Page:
You guessed it: here I go yet again. But a three-division league giving a round one bye to the division winner with the best record of the three, while the other two slug it out in a best-of-three division series, with that winner playing the bye team in a best-of-five League Championship Series, would a) produce far more of a genuine league champion and b) far fewer viewers turning off or avoiding television sets or radios on the road to the best-of-seven World Series.

All that said, there are a couple of things to come in the short 2020 season that Manfred, the owners, and the players alike would be wise to make permanent. Rosters are proposed to expand from 26 to 30. Sound as a nut. Make it permanent.

The designated hitter will come to the National League for the short 2020. Good. Make it even more permanent. Pitchers batted for a .128/.159/.163 slash line in 2019. That is unacceptable production no matter what you think of “tradition,” and baseball history is nothing if not full enough with traditions that deserved to be and were killed. OK, you asked for it: Thomas Boswell’s wisdom, one more time . . .

It’s fun to see Max Scherzer slap a single to right and run it out like he thinks he’s Ty Cobb. But I’ll sacrifice that pleasure to get rid of the thousands of rallies I’ve seen killed when an inning ends with one pitcher working around a competent No. 8 hitter so he can then strike out the other pitcher. When you get in a jam in the AL, you must pitch your way out of it, not ‘pitch around’ your way out of it.

As a result, some weaker pitchers survive in the NL. But survival-of-the-unfittest isn’t good for the evolution of a league. Over time, high-quality hitters migrate to the AL, where they can have longer, richer careers by finishing as a DH. That is the main reason the AL has dominated interleague play in this century.

Depending upon the team’s up-and-down lineup possibilities, I’d far rather have what amounts to an extra leadoff hitter or cleanup hitter in that spot than a gang of spaghetti bats who might maybe hit one to the back of the yard as often as Halley’s Comet shows up. Assuming they don’t get injured swinging or running the bases and taken out of action when you need their arms the most.

I don’t want Jacob deGrom, Max Scherzer, Stephen Strasburg, Jack Flaherty, Clayton Kershaw, Walker Buehler, Josh Hader, Noah Syndergaard (when he returns), or Jon Lester wasting time at the plate no matter how many home runs they’ve hit once in a blue moon. I want them strictly on the mound missing bats or luring outs. That’s why they’re paid what they’re paid.

Beyond that? I’m not going to complain about the possible electronic strike zone, I want the balls and strikes called right, too, which means by the rule book and not according to Angel Hernandez’s mood on a particular afternoon or evening.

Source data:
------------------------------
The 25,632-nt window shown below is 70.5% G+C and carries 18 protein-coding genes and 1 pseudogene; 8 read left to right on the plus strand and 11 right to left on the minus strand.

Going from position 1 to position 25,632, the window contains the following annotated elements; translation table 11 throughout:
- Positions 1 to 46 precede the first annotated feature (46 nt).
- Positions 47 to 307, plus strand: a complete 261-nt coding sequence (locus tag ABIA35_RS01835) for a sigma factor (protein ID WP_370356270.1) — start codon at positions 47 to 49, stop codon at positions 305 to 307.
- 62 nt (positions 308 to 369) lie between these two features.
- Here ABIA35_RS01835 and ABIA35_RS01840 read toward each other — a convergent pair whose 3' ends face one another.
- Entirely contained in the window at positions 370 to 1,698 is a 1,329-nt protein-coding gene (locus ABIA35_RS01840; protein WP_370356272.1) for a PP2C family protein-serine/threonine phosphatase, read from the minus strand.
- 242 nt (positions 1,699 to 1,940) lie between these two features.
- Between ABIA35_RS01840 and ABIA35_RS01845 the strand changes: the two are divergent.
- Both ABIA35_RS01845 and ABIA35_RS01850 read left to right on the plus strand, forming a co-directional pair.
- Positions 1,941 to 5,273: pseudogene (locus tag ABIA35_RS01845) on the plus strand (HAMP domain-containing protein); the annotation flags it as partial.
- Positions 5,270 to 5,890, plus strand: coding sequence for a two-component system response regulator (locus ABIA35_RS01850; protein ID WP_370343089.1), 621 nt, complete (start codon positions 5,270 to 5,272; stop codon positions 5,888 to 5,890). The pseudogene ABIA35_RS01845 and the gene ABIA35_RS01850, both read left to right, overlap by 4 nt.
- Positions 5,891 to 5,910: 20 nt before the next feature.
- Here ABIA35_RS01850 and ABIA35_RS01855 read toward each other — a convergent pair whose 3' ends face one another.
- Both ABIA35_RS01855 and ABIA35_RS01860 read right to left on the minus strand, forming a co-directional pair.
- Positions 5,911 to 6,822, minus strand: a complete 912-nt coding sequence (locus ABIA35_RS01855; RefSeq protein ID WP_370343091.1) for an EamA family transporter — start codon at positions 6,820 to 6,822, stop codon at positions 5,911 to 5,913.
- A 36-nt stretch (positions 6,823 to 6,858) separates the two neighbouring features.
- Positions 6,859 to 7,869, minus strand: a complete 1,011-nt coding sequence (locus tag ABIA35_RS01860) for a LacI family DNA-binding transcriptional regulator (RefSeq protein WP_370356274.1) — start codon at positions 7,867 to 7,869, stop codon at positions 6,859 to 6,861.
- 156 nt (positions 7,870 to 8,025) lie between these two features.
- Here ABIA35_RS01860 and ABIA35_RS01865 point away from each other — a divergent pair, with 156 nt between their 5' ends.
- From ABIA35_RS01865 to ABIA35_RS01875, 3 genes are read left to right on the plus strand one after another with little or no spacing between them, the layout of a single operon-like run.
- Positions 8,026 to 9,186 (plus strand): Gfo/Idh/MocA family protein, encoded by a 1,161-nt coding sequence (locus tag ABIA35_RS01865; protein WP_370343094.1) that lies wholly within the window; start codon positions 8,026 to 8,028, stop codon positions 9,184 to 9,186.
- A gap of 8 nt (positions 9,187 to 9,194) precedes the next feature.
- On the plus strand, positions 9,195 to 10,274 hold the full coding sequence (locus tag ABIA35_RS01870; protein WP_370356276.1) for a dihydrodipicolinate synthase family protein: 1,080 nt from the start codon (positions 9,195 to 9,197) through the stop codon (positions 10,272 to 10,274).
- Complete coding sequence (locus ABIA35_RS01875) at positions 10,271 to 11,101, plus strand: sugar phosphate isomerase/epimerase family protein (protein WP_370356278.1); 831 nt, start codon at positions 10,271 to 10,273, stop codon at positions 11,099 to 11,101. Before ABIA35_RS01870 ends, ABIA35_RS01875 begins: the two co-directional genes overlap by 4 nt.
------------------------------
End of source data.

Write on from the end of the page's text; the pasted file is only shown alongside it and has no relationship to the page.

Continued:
But I’m going to complain that Manfred and company continue underrating and underdiscussing umpire accountability, which still seems not to exist much if at all. More’s the pity. When the Korean Baseball Organisation sends an entire ump crew to the country’s minors for re-training after a few too many complaints about a few too many individual strike zones, the American Show needs to pay attention. And the Hernandezes, Joe Wests, and C.B. Bucknors ought to be made to watch their behinds.

MLB’s return will mean empty stadiums to begin with gradual re-openings, not to mention one-time mixed-league divisions based on geography to a great extent and special considerations for keeping players, coaches, managers, umpires, and grounds crews safe. It may sound like a pain in the sliding pants, but it may also beat the living hell out of the alternative, which we’ve had restlessly enough for over a month and counting.

And, like anything else, desperate times call for desperate or at least temporarily ameliorative measures. The only thing we have to fear is that the least appealing of them might become permanent and the most appealing and truly necessary among them might become memories after the season ends.

Draft Shaft

2020-05-11 OzzieSmith

You never know when the late draft rounds will bring you another Wizard of Oz . . . but this year’s draft won’t have that chance.

Do you think you could win a division at least, a pennant a little more generously, or a World Series at most with a team such as this? An asterisk means the player is a Hall of Famer incumbent or likely in waiting.

C—Mike Piazza.*
1B—Albert Pujols.*
2B—Ryne Sandberg.*
3B—Wade Boggs.*
SS—Ozzie Smith.*
OF—Jim Edmonds, Kenny Lofton, Dave Parker.
SP—Mark Buehrle, Jacob deGrom, Roy Oswalt, Nolan Ryan*, John Smoltz*.
RP—Goose Gossage*, Eddie Guardado, Trevor Hoffman*. Sergio Romo.
DH—Howie Kendrick.

That group has players who all played on division winners. Fifteen of the eighteen played on pennant winners. Eleven played on World Series winners. Nine are Hall of Famers incumbent or (in Albert Pujols’s case) in waiting. One delivered the biggest blow to send the Washington Nationals to the Promised Land in Game Seven last October.**